Talos Vulnerability Report


Apple macOS SMB server lock request infinite loop

June 2, 2021
CVE Number



A resource exhaustion vulnerability exists in the SMB Server on Apple macOS 11.2. A specially crafted SMB packet can trigger an infinite loop which leads to maximum CPU utilization and denial of service. This vulnerability can be triggered by sending a malicious packet to the vulnerable server.

Tested Versions

Apple macOS 11.2

Product URLs


CVSSv3 Score

6.5 - CVSS:3.0/AV:N/AC:L/PR:L/UI:N/S:U/C:N/I:N/A:H


CWE-835 - Loop with Unreachable Exit Condition (‘Infinite Loop’)


macOS is a series of proprietary operating systems developed by Apple with macOS 11.2, with Big Sur being the latest.

Server Message Block (SMB) is a network file sharing protocol widely used in Windows network environments and macOS contains a proprietary implementation of both server and client components. SMB is often used in office and enterprise environments for file and printer sharing.

Three distinct versions and multiple dialects of SMB protocol are supported by macOS’ SMB server. This vulnerability is present in SMB2 and newer versions of the protocol, more specifically in the LOCK request processing.

Lock requests are meant to be used to prevent changes to file contents pending other operations. As specified by SMB protocol , lock request structure contains a file ID which points to a file to be locked, as well as one or more LOCK_ELEMENT structures which contain file offset at which a lock should be made, lock size and flags. File locking is handled by smb2_dispatch_lock function which extracts the packet contents, partially validates the locks and proceeds to call ntvfs::lock_range function in a loop to lock all file ranges specified by LOCK_ELEMENT entries in the packet. There exists a bug in the way error conditions are handled. Namely , when two LOCK_ELEMENT structures in a single lock request have an overlapping range , a second lock call can fail , depending on the flags. When lock_range fails, an error code is returned and looping over LOCK_ELEMENT structures is halted. Following code is being executed:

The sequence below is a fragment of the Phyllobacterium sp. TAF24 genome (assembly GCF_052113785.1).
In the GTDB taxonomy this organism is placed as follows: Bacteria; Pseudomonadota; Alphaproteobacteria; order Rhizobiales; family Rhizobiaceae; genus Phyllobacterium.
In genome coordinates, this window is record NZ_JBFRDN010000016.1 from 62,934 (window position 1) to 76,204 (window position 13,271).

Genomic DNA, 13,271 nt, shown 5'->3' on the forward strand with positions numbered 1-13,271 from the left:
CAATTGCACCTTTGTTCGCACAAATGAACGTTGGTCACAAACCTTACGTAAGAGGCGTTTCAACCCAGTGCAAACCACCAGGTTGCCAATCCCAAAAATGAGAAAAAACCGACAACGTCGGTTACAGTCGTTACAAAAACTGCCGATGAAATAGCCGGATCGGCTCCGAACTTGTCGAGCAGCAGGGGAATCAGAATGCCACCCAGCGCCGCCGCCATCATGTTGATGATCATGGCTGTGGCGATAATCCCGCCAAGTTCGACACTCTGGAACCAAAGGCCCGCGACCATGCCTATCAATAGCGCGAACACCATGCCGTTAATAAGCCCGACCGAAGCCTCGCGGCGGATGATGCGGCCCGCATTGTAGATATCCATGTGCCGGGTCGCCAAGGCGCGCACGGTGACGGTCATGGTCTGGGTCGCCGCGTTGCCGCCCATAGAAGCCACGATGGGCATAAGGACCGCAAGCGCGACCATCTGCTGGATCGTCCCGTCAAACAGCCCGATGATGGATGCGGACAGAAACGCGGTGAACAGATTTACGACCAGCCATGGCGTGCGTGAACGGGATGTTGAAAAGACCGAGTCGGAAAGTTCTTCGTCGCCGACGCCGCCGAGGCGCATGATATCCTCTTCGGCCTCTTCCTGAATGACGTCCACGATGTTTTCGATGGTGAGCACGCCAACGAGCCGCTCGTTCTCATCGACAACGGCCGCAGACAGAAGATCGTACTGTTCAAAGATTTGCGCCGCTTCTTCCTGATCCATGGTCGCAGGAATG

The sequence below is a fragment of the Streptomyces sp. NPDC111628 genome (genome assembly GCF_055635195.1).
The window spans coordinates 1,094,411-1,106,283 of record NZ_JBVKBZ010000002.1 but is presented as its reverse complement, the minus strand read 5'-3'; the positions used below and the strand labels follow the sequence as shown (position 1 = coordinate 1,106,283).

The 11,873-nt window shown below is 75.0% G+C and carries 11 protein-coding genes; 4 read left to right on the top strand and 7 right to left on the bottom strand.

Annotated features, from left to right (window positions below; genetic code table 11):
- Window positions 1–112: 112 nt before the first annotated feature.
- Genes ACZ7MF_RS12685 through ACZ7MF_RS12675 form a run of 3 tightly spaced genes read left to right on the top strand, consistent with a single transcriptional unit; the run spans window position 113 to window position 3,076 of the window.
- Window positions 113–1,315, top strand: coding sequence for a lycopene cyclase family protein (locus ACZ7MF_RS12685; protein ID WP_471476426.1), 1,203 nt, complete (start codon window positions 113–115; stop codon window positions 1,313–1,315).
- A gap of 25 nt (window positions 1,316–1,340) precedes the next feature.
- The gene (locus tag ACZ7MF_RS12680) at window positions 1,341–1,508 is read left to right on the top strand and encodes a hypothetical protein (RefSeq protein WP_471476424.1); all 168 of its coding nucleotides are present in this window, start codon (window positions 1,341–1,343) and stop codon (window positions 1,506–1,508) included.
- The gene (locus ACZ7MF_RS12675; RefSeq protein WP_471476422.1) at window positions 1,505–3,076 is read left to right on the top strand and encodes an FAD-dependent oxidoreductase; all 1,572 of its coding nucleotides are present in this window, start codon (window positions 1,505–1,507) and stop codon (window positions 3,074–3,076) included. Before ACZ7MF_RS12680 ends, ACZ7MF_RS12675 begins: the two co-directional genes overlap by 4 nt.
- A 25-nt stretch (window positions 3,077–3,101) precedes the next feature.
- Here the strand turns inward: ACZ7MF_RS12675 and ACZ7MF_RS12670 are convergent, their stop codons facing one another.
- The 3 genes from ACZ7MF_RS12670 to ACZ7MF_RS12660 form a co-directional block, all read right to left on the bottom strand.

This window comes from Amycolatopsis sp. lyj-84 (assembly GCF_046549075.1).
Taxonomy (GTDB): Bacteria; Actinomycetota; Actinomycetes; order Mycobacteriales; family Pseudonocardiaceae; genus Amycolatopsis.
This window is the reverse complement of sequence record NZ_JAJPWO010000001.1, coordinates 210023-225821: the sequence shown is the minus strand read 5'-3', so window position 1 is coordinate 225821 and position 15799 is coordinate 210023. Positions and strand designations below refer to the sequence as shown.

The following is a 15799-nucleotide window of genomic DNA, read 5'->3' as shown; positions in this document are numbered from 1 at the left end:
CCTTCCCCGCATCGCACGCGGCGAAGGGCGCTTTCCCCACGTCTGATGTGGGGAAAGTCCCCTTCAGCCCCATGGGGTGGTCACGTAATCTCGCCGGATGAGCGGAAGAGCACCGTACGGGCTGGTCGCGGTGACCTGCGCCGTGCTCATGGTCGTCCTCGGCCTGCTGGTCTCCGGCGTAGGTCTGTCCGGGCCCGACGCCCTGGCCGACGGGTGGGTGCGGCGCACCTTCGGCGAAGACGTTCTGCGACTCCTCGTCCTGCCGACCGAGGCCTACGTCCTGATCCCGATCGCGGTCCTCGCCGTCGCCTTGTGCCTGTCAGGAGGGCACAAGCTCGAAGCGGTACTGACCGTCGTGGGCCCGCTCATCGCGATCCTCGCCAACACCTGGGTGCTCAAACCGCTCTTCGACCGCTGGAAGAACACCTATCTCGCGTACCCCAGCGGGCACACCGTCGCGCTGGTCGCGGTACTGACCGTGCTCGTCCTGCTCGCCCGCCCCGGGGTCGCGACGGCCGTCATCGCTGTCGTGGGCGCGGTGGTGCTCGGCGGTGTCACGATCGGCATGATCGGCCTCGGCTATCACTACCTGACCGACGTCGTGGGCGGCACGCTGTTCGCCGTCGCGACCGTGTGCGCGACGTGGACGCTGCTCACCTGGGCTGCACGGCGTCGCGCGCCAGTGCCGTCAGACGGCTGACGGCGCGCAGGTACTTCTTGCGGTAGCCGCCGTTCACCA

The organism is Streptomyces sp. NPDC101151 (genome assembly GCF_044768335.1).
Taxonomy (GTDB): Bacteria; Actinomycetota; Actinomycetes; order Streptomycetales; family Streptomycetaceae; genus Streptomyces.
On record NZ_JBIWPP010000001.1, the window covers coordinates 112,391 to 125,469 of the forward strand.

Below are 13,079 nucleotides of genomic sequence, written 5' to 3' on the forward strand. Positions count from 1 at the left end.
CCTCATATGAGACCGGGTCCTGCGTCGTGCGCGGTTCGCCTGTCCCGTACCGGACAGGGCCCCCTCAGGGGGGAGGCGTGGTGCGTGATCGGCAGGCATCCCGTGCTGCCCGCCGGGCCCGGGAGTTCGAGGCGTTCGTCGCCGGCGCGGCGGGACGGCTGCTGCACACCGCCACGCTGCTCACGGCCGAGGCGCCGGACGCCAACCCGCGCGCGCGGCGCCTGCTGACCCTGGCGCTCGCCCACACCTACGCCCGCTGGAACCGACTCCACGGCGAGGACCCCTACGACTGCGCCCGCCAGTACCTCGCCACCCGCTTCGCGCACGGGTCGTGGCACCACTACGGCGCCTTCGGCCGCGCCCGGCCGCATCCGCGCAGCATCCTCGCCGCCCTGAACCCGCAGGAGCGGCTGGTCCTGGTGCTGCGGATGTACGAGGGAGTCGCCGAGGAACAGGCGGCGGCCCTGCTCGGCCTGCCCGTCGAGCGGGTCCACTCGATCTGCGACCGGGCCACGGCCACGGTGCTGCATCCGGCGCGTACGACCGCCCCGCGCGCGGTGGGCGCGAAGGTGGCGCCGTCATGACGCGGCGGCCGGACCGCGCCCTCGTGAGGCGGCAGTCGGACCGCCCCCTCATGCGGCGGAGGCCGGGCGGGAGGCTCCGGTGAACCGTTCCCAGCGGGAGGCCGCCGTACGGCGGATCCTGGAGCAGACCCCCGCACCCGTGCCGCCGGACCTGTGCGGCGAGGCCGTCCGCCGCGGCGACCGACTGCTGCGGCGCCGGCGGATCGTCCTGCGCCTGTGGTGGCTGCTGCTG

100029665                  rax_9 = ntvfs::lock_range(r12_1, &var_38, &var_70)                         [1]
10002966d                  if (rax_9 u>= 0x40000000)
100029681                      if ((platform::log::global_level() & 0x1f) == 0x1f)
1000296ac                          int64_t* rax_13 = platform::log::logger_for_level(0x1f)
1000296c0                          (*(*rax_13 + 0x10))(rax_13, 0x1f, "/AppleInternal/BuildRoot/Library…", 0x56, "smb2_dispatch_lock", "%s: lock_range error, lock_fid: …", "smb2_dispatch_lock", var_70, zmm0.q, zmm0:8.q, rax_9) [2]
100029688                      if ((rbx_1 & 4) == 0)
100029688                          break                                                                                               [3]
10002968e                  i = i + 1
100029698                  r13_1 = r13_1 + 0x18
100029698              while (i u< zx.q(smb_lock_request.lock_count))                                 [4]
100029709              if (not(rax_9 u>= 0x40000000 && (rbx_1 & 4) == 0))
100029709                  goto label_100029709
10002980b              if (i.d == 0)
100029836                  rax_5 = smb2_schedule_error(arg1, rax_9)
100029818              else
100029818                  while (true)                                                                                          [5]
100029818                      int32_t var_68_2 = 2
100029828                      ntvfs::lock_range(r12_1, &var_38, &var_70)
10002980b              goto label_1000297da

In the above code, when a call to lock_range at [1] fails, a debug message stating the reason is printed at [2] and break from the loop at [4] is made at [3]. Then, after a few condition checks execution ends up at [5] which causes ntvfs::lock_range to be called in a loop without any possible exit condition. This constitutes an infinite loop which will keep the client handling thread busy forever. The thread isn’t affected by timeouts and will use all available CPU resources. If a second lock request with the same contents is made , another client handling thread will follow the same path and end up in an infinite loop, too. Depending on number of cores available to the SMB server, additional client handling threads can be allocated, but no matter how many are available, they can be exhausted by running the supplied proof of concept code multiple times. Once all available threads end up stuck in infinite loops, the SMB server becomes unavailable which constitutes a denial of service state. Moreover, the whole operating system is affected as SMB threads use up all available CPU.


2021-03-04 - Vendor Disclosure
2021-05-25 - Vendor Patched

2021-06-02 - Public Release


Discovered by Aleksandar Nikolic of Cisco Talos.